The Moneyless Man



”Money has come to replace community as a primary source of security.”   -Mark Boyle


There are an increasing number of people on our planet who are living without money. Though we are not living without money (for the time being), these people are proving a great source of inspiration to us, and we want to share that inspiration with you.

One of those people is Mark Boyle. He has been living moneyless in the UK for about five years now. For him it started as a social experiment which has become his way of life.

I found myself pausing his short talk below to write down a number of things he said. I agree with Mark that money has come to replace community as a primary source of security. You can see this in the investments we make. Generally, we invest more time in work than we do in, say, seeing our family, seeing our friends, nurturing our young people, caring for our elders. This doesn’t mean that we care about them less. In fact, it more than likely means the opposite. It’s just through some strange twist that the desire to be able to care for yourself, your family and your friends results in the desire to work more and earn more money.

It’s interesting to me because, despite the countless times I’ve begged and borrowed from my parents, family and friends, it’s not money I want from them. It is their company, their companionship and their love that I want.

I don’t expect parents (or anyone) to burn their money. That could be disastrous. Who would pay the rent, feed the children? etc. And this is exactly why we are dependent on money. Because in this current mode of living we require it to support ourselves and our loved ones.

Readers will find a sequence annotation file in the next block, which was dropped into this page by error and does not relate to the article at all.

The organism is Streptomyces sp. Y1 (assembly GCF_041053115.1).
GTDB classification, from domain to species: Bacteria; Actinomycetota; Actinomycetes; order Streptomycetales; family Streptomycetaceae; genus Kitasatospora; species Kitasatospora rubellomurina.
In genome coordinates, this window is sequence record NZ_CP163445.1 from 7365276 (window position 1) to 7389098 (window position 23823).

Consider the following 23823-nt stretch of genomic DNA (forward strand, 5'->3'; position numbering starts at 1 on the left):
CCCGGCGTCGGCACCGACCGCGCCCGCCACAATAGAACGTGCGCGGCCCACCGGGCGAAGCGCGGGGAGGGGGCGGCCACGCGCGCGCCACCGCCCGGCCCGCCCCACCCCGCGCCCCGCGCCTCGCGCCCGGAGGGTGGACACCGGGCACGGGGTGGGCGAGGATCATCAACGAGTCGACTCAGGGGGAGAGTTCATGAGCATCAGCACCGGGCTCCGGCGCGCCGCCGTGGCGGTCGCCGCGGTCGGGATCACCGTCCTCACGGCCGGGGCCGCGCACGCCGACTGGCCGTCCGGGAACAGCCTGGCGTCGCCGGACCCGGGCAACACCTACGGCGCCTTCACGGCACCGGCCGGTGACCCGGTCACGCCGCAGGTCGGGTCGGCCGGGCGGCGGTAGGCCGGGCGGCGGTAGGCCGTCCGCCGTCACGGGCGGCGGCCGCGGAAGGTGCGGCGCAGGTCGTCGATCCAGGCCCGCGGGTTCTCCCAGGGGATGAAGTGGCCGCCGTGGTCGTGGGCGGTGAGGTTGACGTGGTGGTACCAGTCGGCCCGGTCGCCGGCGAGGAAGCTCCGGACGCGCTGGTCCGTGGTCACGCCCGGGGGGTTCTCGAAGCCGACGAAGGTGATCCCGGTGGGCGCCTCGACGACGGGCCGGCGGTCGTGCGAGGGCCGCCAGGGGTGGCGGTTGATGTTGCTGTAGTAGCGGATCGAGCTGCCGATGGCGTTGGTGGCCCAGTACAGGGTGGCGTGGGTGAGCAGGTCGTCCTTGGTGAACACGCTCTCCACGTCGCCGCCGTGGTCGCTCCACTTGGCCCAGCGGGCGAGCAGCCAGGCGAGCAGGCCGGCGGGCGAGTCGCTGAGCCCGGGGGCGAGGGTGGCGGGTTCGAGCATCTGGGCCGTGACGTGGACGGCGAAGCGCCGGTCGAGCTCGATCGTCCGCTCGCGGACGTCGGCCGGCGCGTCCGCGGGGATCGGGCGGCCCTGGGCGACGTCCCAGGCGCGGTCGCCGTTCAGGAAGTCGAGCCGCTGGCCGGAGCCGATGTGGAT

What I admire about Mark and the many moneyless, is that they are in a position to be able to take the radical decision to live without money, and they’ve seized that opportunity. A fair amount of the comments and reactions to articles and blog posts about Mark and other people like him suggest that they are lazy idealists. But a little bit of research reveals that they invest a huge amount of time and effort into work that directly benefits various communities. For example, Mark helped to set up the Freeconomy Community, which “Aims to reconnect people in their local communities through the simple act of sharing”, and entirely without the use of money. This is just one such example of a multitude of open source projects that have come into existence as a direct result of people looking for alternatives to the fiscal mode.


Bus-house in the eco community ‘Blowing in the Wind’ in Chile. They are currently discussing alternative currencies

And this is what is exciting to me. So many of us are in the privileged position to be able to at least take steps to begin to live without such a reliance on money. And as dependence on money decreases, many different spaces begin to increase. There is more space to think, to learn and to concentrate on things that you are good at, that you love, and that are useful. There will come the obligation to live in a different space, an open, free space, a shared space, perhaps on the road: the peripatetic worker. And of course there is more space in your day, more time. With more time comes the ability to work on things that are useful for yourself and your community.

To me, that is the key: there is more time to give. The more people give, without expectation of money, the more these spaces open up.

Mark says it better than I can:

”You’ve got to replace what you’d normally do with money with a relationship with the earth or those people that you have around you.”


Enjoy the talk:



2 thoughts on “The Moneyless Man

  1. Thanks for checking out this stranger’s blog. I just checked out your blog and found it totally captivating! I especially appreciate this post, and appreciate the power that community has to free us from fears. Thanks for sharing!


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